Frequently Asked Questions
Probate is the formal process of proving a Will whereby a court validates the Will of the deceased and grants the executor the power to deal with the deceased’s estate.
When a person dies with a Will (testate), the named executor or executors of the Will apply to court for a Grant of Probate to manage and distribute the deceased’s estate (assets and liabilities) in accordance with the Will and the deceased’s wishes.
When a person dies without a Will (intestate), an administrator must be appointed to settle the affairs of the deceased. Usually, a close relative or friend will apply to court for a grant of administration. Once appointed, the administrator will administer the estate of the deceased in accordance with the laws of intestacy as stated in the Wills, Estates and Succession Act of British Columbia.
In British Columbia, the personal representative of an estate is generally allowed one full year from the grant of probate or grant of administration to gather the assets of the estate and settle its affairs. This is commonly known as the Executor’s Year. Estates with complex assets or disputes can take longer to settle. Matters that may need to be considered before an estate can be settled include:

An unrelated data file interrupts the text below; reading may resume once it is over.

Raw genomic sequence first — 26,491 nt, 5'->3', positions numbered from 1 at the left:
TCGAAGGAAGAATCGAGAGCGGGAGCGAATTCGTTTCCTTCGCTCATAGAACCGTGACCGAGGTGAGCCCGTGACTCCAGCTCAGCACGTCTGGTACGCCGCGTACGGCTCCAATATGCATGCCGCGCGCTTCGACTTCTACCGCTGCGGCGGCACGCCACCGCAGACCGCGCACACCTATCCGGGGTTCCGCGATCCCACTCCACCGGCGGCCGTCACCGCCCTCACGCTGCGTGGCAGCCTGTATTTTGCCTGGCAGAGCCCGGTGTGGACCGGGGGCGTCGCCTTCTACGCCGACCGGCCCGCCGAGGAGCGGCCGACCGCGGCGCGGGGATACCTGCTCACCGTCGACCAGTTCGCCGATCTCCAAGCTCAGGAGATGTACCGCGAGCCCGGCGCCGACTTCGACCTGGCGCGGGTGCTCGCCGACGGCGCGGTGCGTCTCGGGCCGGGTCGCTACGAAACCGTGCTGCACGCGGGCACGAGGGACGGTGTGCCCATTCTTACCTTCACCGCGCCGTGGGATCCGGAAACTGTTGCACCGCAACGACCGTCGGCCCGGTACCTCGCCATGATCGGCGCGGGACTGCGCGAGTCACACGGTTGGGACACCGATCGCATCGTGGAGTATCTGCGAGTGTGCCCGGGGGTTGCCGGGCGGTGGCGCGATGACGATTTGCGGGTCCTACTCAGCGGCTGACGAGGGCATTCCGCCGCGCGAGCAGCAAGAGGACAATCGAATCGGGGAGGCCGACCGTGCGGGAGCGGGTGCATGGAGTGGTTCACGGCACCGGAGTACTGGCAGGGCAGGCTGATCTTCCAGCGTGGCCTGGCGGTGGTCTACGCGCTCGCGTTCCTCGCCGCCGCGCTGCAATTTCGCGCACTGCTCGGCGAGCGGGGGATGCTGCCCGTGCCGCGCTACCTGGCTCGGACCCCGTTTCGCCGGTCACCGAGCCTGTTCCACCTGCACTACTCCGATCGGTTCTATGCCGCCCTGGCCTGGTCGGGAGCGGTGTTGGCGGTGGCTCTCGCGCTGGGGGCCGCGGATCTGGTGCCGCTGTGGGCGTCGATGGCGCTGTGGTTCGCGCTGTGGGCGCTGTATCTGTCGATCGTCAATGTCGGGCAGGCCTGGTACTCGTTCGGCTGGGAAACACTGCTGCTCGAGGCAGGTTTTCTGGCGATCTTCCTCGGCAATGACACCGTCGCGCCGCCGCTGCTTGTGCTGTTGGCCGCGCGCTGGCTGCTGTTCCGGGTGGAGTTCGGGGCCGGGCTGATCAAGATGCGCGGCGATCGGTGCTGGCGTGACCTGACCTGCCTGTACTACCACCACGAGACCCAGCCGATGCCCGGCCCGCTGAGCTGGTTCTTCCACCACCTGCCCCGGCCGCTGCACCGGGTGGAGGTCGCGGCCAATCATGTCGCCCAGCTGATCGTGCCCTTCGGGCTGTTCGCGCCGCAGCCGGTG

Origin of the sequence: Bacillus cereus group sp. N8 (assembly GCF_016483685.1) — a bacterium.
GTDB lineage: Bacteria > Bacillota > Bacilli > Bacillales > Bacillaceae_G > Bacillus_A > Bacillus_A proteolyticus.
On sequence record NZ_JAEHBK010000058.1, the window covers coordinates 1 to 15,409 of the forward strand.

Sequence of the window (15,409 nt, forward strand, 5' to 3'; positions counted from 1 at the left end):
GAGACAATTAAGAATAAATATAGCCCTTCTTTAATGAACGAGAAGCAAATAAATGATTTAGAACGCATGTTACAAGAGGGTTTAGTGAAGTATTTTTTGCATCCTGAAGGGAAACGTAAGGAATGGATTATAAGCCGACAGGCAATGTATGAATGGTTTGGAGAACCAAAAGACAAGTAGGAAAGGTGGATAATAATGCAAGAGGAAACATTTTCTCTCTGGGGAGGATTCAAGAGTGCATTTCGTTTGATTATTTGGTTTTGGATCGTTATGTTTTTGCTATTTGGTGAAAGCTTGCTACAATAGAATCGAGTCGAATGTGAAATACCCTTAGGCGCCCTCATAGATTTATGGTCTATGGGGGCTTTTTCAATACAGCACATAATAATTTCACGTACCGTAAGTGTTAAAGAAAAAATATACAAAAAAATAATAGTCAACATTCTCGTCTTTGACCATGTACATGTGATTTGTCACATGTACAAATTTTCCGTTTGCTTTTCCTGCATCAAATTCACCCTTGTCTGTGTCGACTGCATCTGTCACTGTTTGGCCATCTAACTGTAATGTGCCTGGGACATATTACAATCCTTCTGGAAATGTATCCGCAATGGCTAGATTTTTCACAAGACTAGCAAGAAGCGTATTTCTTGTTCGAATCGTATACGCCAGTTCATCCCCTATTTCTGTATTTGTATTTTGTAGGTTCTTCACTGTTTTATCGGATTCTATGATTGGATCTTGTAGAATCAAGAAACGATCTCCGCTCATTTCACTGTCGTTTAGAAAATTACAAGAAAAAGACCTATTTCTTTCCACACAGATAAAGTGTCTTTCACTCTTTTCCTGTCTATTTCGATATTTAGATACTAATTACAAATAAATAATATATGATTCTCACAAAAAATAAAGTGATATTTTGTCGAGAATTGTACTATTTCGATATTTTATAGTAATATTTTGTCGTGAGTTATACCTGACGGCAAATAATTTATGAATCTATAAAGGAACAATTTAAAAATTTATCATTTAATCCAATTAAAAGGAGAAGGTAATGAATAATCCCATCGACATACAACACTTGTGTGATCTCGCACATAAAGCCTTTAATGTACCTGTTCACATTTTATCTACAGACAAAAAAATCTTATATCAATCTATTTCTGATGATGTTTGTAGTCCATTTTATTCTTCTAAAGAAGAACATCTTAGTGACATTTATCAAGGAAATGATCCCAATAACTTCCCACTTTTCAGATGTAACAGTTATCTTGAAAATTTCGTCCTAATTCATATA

• the number of accounts the deceased held in different financial institutions
• the type and complexity of property to be appraised and distributed
• assets held outside of British Columbia
• beneficiaries outside of Canada
• family or beneficiary complications
A waiting period will need to lapse before the distribution of the estate’s assets to allow for interested parties to bring forward any claims they may have. The personal representative of the estate will also want to ensure that they don’t face any further liabilities and will in most cases seek to obtain tax clearance certificates from the Canada Revenue Agency for the deceased and the estate prior to any distribution.